Mailbox Frogs 2010

Story Musings
First Mailbox Frog of the Year — and More!   (from 2010 — moving posts from old website 😉Image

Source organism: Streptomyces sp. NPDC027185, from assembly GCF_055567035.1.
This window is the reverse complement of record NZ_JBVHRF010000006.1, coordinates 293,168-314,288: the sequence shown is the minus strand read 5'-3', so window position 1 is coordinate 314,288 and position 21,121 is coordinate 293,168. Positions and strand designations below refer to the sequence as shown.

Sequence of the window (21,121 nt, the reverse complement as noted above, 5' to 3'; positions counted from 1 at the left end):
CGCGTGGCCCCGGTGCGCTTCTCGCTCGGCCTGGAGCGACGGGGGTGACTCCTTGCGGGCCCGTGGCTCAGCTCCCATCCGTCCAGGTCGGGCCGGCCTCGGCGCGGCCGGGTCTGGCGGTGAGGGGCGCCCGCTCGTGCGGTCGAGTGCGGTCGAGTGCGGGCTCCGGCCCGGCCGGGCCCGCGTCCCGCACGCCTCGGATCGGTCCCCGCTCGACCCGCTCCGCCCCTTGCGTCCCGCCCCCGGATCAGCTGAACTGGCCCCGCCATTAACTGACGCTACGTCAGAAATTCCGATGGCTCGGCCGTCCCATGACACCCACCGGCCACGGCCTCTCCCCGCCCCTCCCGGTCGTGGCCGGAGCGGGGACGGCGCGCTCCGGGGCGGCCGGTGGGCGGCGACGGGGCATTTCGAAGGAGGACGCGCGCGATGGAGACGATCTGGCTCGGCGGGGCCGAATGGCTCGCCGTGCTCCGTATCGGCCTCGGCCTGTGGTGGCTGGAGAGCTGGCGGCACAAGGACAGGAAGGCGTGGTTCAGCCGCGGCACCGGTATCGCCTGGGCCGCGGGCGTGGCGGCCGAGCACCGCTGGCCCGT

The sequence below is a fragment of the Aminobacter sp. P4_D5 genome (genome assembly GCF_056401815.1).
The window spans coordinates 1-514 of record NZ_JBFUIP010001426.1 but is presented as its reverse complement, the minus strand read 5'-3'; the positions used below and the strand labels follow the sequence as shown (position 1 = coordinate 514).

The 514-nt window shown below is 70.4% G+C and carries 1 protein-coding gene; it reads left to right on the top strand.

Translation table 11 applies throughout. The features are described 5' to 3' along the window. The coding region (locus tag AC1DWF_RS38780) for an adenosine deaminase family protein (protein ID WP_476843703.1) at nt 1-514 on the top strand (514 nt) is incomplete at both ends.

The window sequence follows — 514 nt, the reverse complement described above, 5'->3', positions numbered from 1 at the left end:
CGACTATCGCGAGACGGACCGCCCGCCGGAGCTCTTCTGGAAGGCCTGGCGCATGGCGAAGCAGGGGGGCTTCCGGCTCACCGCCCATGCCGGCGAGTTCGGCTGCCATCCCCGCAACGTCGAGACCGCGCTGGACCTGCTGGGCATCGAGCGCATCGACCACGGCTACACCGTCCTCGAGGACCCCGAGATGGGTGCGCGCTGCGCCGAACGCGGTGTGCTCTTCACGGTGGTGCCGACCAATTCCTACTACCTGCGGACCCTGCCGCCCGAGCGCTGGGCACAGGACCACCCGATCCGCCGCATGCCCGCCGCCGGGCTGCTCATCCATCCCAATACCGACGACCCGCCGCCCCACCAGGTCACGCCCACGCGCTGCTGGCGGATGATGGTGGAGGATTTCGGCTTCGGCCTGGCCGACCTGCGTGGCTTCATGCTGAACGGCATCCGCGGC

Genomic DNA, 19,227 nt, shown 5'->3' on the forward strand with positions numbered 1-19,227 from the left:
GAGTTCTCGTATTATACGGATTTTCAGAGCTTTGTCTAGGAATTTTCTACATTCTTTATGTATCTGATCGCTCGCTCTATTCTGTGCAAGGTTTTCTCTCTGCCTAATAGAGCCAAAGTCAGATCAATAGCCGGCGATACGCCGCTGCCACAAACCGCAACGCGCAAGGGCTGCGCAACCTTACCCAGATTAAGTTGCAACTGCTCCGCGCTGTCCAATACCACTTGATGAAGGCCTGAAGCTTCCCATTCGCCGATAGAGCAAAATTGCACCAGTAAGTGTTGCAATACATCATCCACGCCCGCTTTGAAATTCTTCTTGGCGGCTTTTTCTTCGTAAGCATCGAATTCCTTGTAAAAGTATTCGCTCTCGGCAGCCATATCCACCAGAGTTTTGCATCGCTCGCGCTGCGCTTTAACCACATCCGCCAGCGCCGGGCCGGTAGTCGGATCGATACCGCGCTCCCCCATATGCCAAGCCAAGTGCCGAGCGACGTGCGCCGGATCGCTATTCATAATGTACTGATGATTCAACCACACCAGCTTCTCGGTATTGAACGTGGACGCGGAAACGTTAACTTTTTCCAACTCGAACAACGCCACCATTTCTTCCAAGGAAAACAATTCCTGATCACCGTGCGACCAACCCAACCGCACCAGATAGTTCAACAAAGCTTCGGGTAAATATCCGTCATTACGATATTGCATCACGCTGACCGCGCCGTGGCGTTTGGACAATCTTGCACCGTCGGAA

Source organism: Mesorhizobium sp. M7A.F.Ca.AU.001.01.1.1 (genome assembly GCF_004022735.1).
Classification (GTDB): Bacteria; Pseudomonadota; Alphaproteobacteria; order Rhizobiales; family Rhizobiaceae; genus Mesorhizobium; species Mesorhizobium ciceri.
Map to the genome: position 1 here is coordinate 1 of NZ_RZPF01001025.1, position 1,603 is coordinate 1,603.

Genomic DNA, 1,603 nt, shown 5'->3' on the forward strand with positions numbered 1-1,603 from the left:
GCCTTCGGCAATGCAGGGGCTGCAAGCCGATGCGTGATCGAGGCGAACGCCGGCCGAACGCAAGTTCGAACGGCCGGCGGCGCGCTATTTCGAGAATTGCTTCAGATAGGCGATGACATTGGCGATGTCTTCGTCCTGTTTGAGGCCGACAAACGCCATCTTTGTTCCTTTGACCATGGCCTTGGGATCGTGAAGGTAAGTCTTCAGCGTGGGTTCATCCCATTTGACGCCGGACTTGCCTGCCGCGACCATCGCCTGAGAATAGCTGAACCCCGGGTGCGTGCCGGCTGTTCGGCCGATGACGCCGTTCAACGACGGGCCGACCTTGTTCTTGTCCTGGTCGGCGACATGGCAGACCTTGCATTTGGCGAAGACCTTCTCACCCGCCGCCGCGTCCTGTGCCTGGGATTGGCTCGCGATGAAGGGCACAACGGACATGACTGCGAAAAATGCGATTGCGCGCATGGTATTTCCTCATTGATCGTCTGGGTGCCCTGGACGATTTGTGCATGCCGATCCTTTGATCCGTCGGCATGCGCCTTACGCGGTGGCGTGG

This morning I found a tree frog in my mailbox, the first of this summer.  I’ve been told that they seek someplace dark and enclosed as the sun is coming up, a place to safely hide.  Of course, they don’t realize how hot a brick enclosed metal mailbox can get at mid-day, so with wet hands I carry them to a tree.  Now that there’s a tree in the front yard, it’s easy to relocate the little guys, though it’s a bit harder to resist their cuteness.  I have to remind myself that they are tree frogs, not house pets. (Thanks to Conservation agents for explaining that).  This sweet little frog stayed put long enough for me to get my camera and snap a few photos. Frog and Friends CD tells of Prince, who spent the winter.   “Mailbox Frogs” — from October 2009 Missouri Conservationist (whose agents gave advice on frog care) I love the photo of the tree frog on the cover of the August issue! The contrast between the bright green back and the dark front of the frog is quite striking. I have many of these little singers by my house, lovely to hear each night. They are starting to show up in my mailbox, I’m not sure how. I take them in my wet hands and introduce them to a suitable tree, reminding them that they are tree frogs, not “mailbox frogs.”Image — Mary Garrett, St. Peters 7/24/10 Tiniest mailbox frog, as big as my baby finger nail. 8/3  Took a lovely mailbox frog to a tree this morning (It got to 100 degrees today, not good weather to be in that metal/brick oven), and then taught aqua-aerobics at the Y. Tiny frog (size of middle finger nail) has been showing up on screen door to deck August 2, 4, 6. Mailbox Frogs 2010 5/20, 6/15, 6/19, 21, & 28 (came back twice, stubborn frogs) 7/8, 7/24, 8/4, 8/5, 8/9 (biggest) 8/10, 8/14 (twice) 8/21, 8/30 (smallest), 8/31 — TWO!  9/1, 9/2 — looked like Prince! 8/14 Going out for the paper this morning, I caught a cricket just inside my front door and took him out to the grass.  Checked the mailbox, and there was today’s Eastern Gray Tree Frog.  This one was very dark brown, not as green as the others, but green underneath.  Settled him in the maple tree where he blended well with the bark.  It’s going to be in the high 90’s today, not a good day to spend in a brick-enclosed metal mailbox. — Went out to get mail — another frog in the mailbox!  This one was quicker and sneakier, and I finally left him there, hiding in a corner I couldn’t reach.  Maybe it’s a new species, a true mailbox frog. This one kept hopping beyond my grasp, and found a hiding space I couldn’t reach.  I decided that if he’s that lively, he’s probably okay with the temp.  I’ll go check on him a bit later to see how he’s doing.  If nothing else, opening the door should cool it a bit. — I just went out to check, and he was much more amenable to being caught.  The mailbox was warmer from the sun, so I suspect my hand felt cool to him (frog felt warm, and I know that’s not right).  I’ll bet the tree branch felt really good to him. Someone explained to me that they seek dark, small, safe places, and that most of those, in nature, would be relatively cool . . . . Lizards and frogs would both eat any insects, so that’s good. . . (Shelby Smith Mary, you are my new hero!) I heard from a woman who finds frogs in her bedroom every summer morning and takes them all outside.  She’s MY hero!  Really, they are so darned cute that it’s hard to give them back, but the Conservation agents assure me it’s for the best. (Laura Broader Gorton Or someone keeps mailing you frogs! ) Didn’t see a stamp . . . Last summer I did wonder if someone, perhaps on the Tom Johnson crew, might have been putting them in, but I think they really can slip through the little opening by the hinge. 8/31 TWO! mailbox frogs today! One tiny one was there first, and since it was staying below 90 d., I let him stay a while but checked on him. He was joined by a larger one, and I got some photos, but none as cute as I would have gotten on first view, both looking out at me.  By the time I got the camera, they were fleeing to the back of the mailbox. I went out at dusk to put them on a tree, and the little one was gone (hope he hopped safely away).  I got the larger one on my hand and took him toward a tree, but he hopped!! — over my shoulder and onto my back!  It was hard to be sure if he’d taken the opportunity to continue hopping to the grass or the tree (pretty lightweight frogs) and I didn’t want a reputation, so I went inside to take off my shirt and check for hitchhiking frogs.  I think he’s outside where the Conservation Department wants him to be. . . . I’ll admit, I don’t see the appeal, but I’ve been told they want small, dark places to spend the day . . . On very hot days, I evict them in the morning when I get the paper.  Lately, it’s been cooler and they seem to like the warmth. 9/1)  I just took a tiny frog to the tree at 5:00.  He may be the little one from yesterday.  If they go way to the back and don’t look out, they disappear in the dark.  He was so cute on the tree . . . looked like a tiny branch . . . 9/2 I may have to think about an auxiliary mailbox* . . . The mailbox frog this morning looks just like Prince.  I let him choose to go back in the mailbox, since temp. is staying in the 80’s (F) today.  Then I saw a cricket in the living room and instead of letting it go outside, I put it in the mailbox — it did NOT choose to stay in the mailbox, jumped right out, past me in a flash and GONE.  Smart cricket! (*Mabel Kaplan Hi Mary, Your story reminded me of a delightful picture book by Jackie French and illustrated by Dee Huxley: Hairy Charlie and the Frog. It tells how a frog took over Charlie’s letterbox and no amount of coaxing would get frog into an identical letterbox labelled ‘Frog House’. So Charlie wrote a note to the postman to put his mail in the ‘Frog House’ as a frog was living in his letterbox). More literary frogs